"The children are suddenly surrounded by a couple of wildcats who prepare to slaughter the children until a man shows up on another bus with a rifle and shoots it at the wildcats. If none of this makes any sense, that's okay, since it's never refered to ever again."
Passepartout, in his joy on reaching at last the American continent, thought he would manifest it by executing a perilous vault in fine style; but, tumbling upon some worm-eaten planks, he fell through them. Put out of countenance by the manner in which he thus "set foot" upon the New World, he uttered a loud cry, which so frightened the innumerable cormorants and pelicans that are always perched upon these movable quays, that they flew noisily away.
There's that uncomfortable and unnerving "Vodka" chapter that comes the eff out of nowhere late in His Dark Materials. Will, a 12 or 13 year old boy, is traveling alone. He stops at the house of an old priest to ask for directions. The priest pushes him into accepting a drink of vodka, chats in an overly friendly manner, is very touchy-feely, tries to convince Will to stay a while and is just generally creepy. After few pages of this, Will insists on leaving and the man gives him a hug and lets him go. There is no mention of the incident or the old man ever again.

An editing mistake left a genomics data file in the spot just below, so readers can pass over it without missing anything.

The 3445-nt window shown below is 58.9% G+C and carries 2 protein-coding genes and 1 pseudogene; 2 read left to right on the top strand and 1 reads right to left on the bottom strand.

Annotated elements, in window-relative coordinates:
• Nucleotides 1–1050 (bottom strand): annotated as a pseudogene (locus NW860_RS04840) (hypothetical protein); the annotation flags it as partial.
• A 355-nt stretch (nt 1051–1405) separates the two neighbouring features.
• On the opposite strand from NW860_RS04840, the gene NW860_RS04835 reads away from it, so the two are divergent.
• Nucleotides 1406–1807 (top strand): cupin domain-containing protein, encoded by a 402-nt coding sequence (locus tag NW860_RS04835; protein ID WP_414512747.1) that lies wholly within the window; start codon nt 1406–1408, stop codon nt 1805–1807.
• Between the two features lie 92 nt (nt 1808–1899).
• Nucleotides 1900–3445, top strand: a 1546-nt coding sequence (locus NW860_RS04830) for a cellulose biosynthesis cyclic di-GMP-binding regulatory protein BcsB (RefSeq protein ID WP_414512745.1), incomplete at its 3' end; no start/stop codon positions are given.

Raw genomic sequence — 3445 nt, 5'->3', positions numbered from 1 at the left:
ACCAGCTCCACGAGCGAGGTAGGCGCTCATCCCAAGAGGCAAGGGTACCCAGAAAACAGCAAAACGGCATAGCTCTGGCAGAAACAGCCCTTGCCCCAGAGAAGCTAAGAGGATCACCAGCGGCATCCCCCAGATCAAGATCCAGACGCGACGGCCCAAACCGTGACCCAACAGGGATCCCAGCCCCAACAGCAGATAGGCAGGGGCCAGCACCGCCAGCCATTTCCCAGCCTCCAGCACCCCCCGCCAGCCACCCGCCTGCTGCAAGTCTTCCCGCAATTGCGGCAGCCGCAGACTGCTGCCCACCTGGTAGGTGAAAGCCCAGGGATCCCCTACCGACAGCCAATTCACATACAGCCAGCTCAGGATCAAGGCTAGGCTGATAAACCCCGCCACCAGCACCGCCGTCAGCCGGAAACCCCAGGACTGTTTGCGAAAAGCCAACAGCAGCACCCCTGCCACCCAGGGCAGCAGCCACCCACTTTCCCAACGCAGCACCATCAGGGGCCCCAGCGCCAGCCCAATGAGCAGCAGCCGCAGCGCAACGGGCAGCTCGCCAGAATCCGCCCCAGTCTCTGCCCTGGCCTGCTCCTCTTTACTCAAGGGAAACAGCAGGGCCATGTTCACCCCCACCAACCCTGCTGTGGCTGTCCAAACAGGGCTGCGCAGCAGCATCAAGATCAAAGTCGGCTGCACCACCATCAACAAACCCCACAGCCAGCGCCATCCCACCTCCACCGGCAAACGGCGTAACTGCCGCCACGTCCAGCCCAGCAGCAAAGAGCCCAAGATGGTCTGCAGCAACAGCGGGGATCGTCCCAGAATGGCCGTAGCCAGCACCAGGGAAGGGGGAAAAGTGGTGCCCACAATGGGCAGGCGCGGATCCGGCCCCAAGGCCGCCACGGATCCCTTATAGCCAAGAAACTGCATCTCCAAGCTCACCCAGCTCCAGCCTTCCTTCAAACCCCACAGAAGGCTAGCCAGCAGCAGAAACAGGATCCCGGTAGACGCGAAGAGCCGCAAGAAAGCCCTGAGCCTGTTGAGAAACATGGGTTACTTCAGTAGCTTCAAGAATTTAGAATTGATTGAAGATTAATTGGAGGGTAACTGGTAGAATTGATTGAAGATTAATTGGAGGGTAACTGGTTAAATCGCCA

In addition to a number of Wacky Wayside Tribe incidents, one can probably find a number of Big Lipped Alligator Moments in L. Frank Baum's Oz books. The first book, The Wonderful Wizard of Oz, has the China Country, where all the inhabitants are made out of china. Some of them, such as the singing china clown, have been broken and mended several times. They neither help nor hinder Dorothy and her friends, they are introduced out of nowhere and have nothing to do with the story, and they're never mentioned again in the book afterward (or in any of the later Oz books, for that matter). Things like this add to the unnerving dream-logic of the story. Word of God all but admits that the China Country only exists to pad out the length of the journey from Point A to Point B.